Does it matter? Perhaps only to the extent that fiction matters. But fiction can offer children a sporting world that’s not quasi-religious and cemented by vows of self-absorption. It can give them back their own playing, playful selves.
As Hannah Cole’s Kick-Off (Walker, 0 7445 1749 4, £2.99) does. Here children inhabit their own wider, more amusing world, and perceive it alertly. Thus, Mr Crendon gives the team some advice about passing: ‘Paula thought it was good advice, but not the sort of advice that Mr Crendon would take himself.’
Good Sports (Doubleday, 0 385 402325, £8.99; Corgi, 0 552 542962, £2.99), a book of sports stories collected by Tony Bradman, also steps out from the claustrophobic confines of the point-by-point changing room account of how I won, lost, threw it away, clawed my way back, achieved my ambition, proved myself to the selectors, and so on. In Michelle Magorian’s ‘Dan’, as in most stories in the collection, the world of games is woven with concerns deriving from the larger social world. Dan’s introduction to trampolining – described with a felt physical immediacy that isn’t over-narrated – is part of a nicely shaped tale about coping with divorced parents and their conflicts: Rugby League versus Yoga. Dialogue is taught, detail agreeably telling, as when a girl trampolinist’s long hair is tied back with the lace of a trainer. The story has humour and wit. At the end Dan, sat with dad and dad’s friend Trev, ‘drew up his legs and watched Rugby League in the lotus position’.
Since sport tends towards solemnity, there’s a good deal of pleasure to be had from books that are subversive – of gravitas not games themselves. Michael Rosen and the illustrator John Rogan have executed some neat one-twos in Even Stevens F.C. (A & C Black, 0 7136 4187 8, £6.50;
Collins, 0 00 675084 2, £3.99 pbk), assisted by Eddie Rosen – technical advice? I don’t normally read the team notes before a game, but here I’d make an exception: ‘Rodney Travis: 38, Wayne’s dad. Bad back, bad right knee, bad shoulder. Part-time postman.’ The dialogue is tough and realistic: ‘That fractured eye-lash was a set-up.’ A wikkid book.
Sport seems not well served by poetry. Neither of the two small collections of football poems from Macmillan, edited by David Orme, ‘Ere We Go (0 330 32986 3, £2.99) and You’ll Never Walk Alone (0 330 33787 4, £2.99), has more than a subs-bench number of real poems. Pam Gidney’s genuinely witty ‘A Perfect Match’ is one of them:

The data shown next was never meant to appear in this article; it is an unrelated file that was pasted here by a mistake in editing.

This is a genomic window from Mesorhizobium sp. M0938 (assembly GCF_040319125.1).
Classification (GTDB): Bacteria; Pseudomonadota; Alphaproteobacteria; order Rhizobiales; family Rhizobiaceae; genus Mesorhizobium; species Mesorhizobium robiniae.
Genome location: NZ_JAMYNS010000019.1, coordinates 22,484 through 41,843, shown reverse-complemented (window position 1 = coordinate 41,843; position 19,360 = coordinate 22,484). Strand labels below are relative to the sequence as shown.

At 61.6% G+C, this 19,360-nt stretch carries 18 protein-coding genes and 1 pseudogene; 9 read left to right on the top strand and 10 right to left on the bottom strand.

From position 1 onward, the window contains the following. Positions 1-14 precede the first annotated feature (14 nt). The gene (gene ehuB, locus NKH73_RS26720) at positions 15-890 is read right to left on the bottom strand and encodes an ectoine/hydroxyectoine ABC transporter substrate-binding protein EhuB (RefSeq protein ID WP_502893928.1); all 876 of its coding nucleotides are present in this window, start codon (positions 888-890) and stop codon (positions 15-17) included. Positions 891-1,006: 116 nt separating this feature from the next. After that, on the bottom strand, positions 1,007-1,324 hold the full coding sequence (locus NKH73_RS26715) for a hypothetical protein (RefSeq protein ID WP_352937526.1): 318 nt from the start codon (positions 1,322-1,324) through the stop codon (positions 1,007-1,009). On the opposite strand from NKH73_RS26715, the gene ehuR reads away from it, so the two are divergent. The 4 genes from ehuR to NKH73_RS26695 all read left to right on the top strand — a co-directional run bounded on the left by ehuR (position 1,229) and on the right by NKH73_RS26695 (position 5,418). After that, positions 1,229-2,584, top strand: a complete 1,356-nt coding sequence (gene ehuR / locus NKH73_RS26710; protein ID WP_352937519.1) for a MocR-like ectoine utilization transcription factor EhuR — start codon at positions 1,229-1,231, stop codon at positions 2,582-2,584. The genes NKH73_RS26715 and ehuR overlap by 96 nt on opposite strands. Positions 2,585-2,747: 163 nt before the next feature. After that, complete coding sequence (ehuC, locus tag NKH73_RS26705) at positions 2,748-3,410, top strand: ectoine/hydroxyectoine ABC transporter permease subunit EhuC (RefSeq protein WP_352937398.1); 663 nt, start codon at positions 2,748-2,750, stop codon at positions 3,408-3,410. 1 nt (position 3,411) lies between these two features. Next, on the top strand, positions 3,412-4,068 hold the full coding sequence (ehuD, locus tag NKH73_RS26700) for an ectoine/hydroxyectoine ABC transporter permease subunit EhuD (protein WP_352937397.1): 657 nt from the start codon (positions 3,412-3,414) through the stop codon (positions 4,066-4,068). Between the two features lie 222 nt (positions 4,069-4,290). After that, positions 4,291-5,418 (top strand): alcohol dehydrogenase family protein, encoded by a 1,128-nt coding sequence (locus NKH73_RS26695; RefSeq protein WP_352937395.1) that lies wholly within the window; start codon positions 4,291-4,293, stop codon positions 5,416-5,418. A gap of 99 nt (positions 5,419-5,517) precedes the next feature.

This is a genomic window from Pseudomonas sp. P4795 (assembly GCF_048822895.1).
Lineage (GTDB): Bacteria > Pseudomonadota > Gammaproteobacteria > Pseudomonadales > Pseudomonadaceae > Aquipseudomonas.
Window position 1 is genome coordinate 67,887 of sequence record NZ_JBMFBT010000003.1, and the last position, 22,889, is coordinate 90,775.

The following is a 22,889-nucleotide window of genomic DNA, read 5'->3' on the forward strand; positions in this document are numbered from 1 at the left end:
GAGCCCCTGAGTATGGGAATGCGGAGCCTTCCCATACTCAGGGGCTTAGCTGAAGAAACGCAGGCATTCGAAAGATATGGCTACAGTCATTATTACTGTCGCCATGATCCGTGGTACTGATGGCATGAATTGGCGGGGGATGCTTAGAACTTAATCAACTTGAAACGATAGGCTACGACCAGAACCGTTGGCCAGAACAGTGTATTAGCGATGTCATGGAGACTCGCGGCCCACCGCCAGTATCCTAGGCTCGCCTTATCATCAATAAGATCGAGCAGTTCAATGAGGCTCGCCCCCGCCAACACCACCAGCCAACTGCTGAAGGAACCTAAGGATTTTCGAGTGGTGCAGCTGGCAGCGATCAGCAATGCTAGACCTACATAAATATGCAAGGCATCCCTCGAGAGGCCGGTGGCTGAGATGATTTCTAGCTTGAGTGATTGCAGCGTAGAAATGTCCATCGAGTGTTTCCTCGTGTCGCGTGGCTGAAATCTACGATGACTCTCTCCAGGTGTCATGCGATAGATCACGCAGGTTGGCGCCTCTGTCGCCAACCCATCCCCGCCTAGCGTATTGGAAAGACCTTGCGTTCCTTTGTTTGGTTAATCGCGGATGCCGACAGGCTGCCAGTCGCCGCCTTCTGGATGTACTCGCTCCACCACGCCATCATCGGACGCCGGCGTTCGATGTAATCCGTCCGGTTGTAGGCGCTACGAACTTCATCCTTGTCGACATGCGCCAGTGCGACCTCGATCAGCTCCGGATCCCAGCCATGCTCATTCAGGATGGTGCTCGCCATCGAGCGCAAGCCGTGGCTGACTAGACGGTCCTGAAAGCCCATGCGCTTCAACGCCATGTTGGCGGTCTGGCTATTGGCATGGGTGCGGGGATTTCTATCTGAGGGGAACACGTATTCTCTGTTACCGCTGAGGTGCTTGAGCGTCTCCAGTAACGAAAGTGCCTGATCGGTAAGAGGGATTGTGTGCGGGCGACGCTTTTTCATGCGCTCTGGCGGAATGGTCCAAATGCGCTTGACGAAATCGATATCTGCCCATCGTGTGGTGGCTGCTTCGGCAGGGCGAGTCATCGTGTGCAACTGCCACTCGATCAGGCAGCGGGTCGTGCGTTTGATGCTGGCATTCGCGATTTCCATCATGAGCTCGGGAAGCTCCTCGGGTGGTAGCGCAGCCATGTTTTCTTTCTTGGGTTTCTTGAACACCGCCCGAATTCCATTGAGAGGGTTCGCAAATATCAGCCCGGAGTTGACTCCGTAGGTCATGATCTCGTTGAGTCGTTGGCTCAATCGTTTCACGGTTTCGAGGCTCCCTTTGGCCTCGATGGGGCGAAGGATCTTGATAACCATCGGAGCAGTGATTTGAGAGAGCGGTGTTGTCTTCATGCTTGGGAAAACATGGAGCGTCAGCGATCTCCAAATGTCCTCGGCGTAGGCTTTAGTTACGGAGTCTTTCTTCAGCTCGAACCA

‘We sat down on a Meadowbank
And of my love I spoke.
Queen of the South, I said to her,
My fires of love you Stoke.’
But in most of both books there’s a fatal sense of fandom feigned.
Due for publication in May this year, Over the Moon (Hutchinson, 0 09 176597 8, £9.99), a football compilation in the It’s-not-the-words-but-who-writes-them-that-counts mode (see Budgie the Helicopter), celebrates the truth that children want to read non-poems by Jimmy Hill, Rob Jones, Paul Gascoigne, and even – I like this bit – Peter Osgood ‘with his agent’. Is it what the National Curriculum means by ‘poems from a range of cultures’? A red card for this wild lunge, possibly a charge of bringing the genre into disrepute.
Worth noting, too, is the fact that sports fiction and poetry seem in general not truly to reflect this ‘range of cultures’. I couldn’t find a cricket story set in the West Indies, India or Pakistan, or any acknowledgement that in Africa or India or China youngsters have games to play. No stories or poems about North American Indian youngsters canoeing, running, climbing, riding.
This broader world is left for non-fiction to try to acknowledge. It seems to do so very fitfully, but one fine book that makes the attempt is Peter Hick’s Sports and Entertainment (Wayland, 0 7502 1273 X, £9.99), from a series about legacies of the ancient world. Handsome and well-written, it informatively compares past and present, with telling juxtapositions of image: for instance, a Minoan boxer and bull-leaper with contemporary equivalents.
Much sports non-fiction goes in a different direction, towards useful, if bland instruction. A & C Black’s well illustrated ‘Know The Game’ series seems ideal for coaching and checking rules. Will children read them? Probably, but only to find out something quite particular.